How Understanding Motivated Reasoning Helps Us

It can be easy to see how motivated reasoning is used by other people, but it is harder to admit we do this ourselves. I have concluded that if I can’t understand the perspective of the other side, it is only because of my own biases. It is not good enough to console myself with the idea that those who think differently from me are ‘stupid’ or ‘evil’ because none of us are free of bias and all sides have a point to make.

So, one of the ways an understanding of motivated reasoning helps us is by making it easier to appreciate the other side in a debate. It is not intelligence our ‘goodness’ that causes us see things differently, but our experiences, culture, and maybe even our genetics. I have become far less interested in what people believe and more interested in why they believe it because there I can discover some common ground – this has made me less judgmental and more compassionate.

It is important that we are aware of how motivated reasoning can get us into trouble. There may still be a part of your thinking that is attempting to build a case for a return to addiction or other maladaptive behaviors. For example, if you go looking for evidence to support a relapse, you will surely find it, but this doesn’t change the fact that it is most likely a terrible idea.

How Imagined Realities Create Dissatisfaction with Life

2016-11-16

Image by Alan-Cottey-W-M

Image by Alan-Cottey-W-M

by Paul Garrigan

It Shouldn’t Be Like This

“Insanity – a perfectly rational adjustment to an insane world.”
R.D. Laing

The best word I could use to describe my mental state prior to discovering alcohol at age 15 would be ‘awkward’. I tried my best to fit in with the world around me, but the harder I tried, the more uncomfortable I felt. The cause of this uneasy relationship with reality was the persistent feeling that ‘it shouldn’t be like this’ or ‘I shouldn’t be like this’.

As a teenager, I mistakenly decided this feeling of ‘it shouldn’t be like this’ was unique to me. It turns out this sense of awkwardness is common – it may even be universal. I suspect there are varying degrees in how we experience this disconnection, and those of us who are at the more severe end of the spectrum are more likely to turn to drugs, obsessions, or develop mental health problems.

So, what is the source of this alienation? Why do some of us feel so uncomfortable in our own skins that we need to be chemically anesthetized to cope? I’m convinced this discomfort arises due to the difference between how we perceive reality and our ideas about how reality should be.

Imagined Realities

I recently came across the book ‘Sapiens: A Brief History of Mankind’ by Yuval Noah Harari. It’s a fantastic read that is packed with insightful ideas about how humans have made it this far. The part of the book that particularly stood out for me was his claim that most of the important things in our world only exist in our imagination.

The ability to work with ‘imagined realities’ is what has allowed humans to become the dominant species on the planet. Our modern world is based on things that only exist in our imagination such as money (e.g. the value of paper money is purely subjective and gold is not that practically useful as a metal), honor, culture, and laws. It is our ability to move between subjective left-brain reality (fantasy) to objective right-brain reality (what our senses is picking up) that differentiates us from other animals.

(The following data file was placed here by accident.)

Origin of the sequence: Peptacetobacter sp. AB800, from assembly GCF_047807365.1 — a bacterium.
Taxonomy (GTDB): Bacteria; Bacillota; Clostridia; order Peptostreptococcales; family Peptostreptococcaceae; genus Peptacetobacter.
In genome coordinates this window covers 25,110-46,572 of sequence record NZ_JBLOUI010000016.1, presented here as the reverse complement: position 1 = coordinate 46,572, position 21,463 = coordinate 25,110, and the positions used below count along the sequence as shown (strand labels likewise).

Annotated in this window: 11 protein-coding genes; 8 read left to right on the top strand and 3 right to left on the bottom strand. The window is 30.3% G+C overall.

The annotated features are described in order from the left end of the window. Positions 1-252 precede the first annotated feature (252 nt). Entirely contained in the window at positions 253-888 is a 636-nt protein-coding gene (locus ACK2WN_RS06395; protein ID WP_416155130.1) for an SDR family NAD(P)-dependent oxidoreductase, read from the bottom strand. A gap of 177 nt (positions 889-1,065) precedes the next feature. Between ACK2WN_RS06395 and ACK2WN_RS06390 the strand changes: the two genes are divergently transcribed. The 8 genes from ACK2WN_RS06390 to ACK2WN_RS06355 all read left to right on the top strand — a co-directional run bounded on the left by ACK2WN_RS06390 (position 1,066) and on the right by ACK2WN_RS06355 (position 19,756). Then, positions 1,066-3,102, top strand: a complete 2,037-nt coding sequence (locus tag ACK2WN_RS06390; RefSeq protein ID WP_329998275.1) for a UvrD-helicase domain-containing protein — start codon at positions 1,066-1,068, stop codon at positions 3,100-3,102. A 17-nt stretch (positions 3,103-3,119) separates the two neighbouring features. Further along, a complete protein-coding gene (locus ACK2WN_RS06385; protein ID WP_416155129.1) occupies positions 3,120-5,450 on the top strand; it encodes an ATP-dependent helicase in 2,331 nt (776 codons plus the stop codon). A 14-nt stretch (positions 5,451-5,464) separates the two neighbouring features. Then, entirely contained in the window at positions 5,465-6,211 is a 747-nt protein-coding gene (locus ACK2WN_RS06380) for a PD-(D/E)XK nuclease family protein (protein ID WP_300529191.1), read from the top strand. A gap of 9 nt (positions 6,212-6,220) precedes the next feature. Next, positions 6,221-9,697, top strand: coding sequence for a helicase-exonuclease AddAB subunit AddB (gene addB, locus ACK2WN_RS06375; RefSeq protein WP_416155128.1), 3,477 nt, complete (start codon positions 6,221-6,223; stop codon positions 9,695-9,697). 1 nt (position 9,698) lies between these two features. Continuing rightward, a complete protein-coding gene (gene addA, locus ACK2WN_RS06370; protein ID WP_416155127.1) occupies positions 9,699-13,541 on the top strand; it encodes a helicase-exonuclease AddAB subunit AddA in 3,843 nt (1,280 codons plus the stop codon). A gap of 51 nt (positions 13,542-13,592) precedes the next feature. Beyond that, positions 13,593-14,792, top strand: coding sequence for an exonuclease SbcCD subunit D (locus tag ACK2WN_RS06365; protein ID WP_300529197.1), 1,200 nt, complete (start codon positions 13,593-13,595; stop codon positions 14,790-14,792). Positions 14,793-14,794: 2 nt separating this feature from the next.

Yuval Noah Harari’s description of ‘imagined realities’ fits in nicely with my own realizations about why I felt so disconnection with life as a teenager. The problem wasn’t that reality was wrong, or I was wrong, but that my ideas about how things were meant to be were based on fantasy. There is a downside in having this ability to function in two realities because it can become a source of conflict in our minds.

The imagined realities that governed my life meant my family appeared dysfunctional because it didn’t match some ideal family that most probably never existed, my friends seemed second-rate because people could never match my expectations of what real friends are meant to be like, and my life felt dissatisfying because it didn’t match my picture of how life ‘should be’.

So Why Are Some of Us More Affected by Imagined Realities Than Others?

I guess for many of us, the gulf between actual life and what we have been conditioned to expect from life becomes too obvious to ignore. This sense of disconnection may begin as a painful clash with reality such as childhood trauma or it may be that some of us are just less able to be comfortably conditioned into our societies. When it happens, it is unlikely we would even consider that it is our expectations of reality that is the problem, so we blame ourselves, other people, or our society and look for a way to ease our pain.

The 7 Factors on Enlightenment

2016-10-08

Marble Buddha

by Paul Garrigan

Seeing that Frees Us from Addiction

I used to wonder if my brain was deliberately working against me. How else could I explain the regular transitions from sincere determination to quit alcohol one minute to deciding to go on another bender the next? I now understand it was not that my brain was defective or trying to harm me, it had just fallen victim to a trick.

My brain had been tricked in much the same way as a naïve investor might get caught out by a sophisticated pyramid scheme. The saddest thing in this situation is that by the time investors become suspicious, they are usually too heavily invested to pay heed to these suspicions – it’s the same with addiction.

Knowing your brain has been the victim of trick may be helpful, but it is usually only when we understand the trick that we can fully escape and avoid falling into the same trap again in the future. The goal of mindfulness/insight practice is to give us the ability to see how we have been tricked.

The Seven Factors of Enlightenment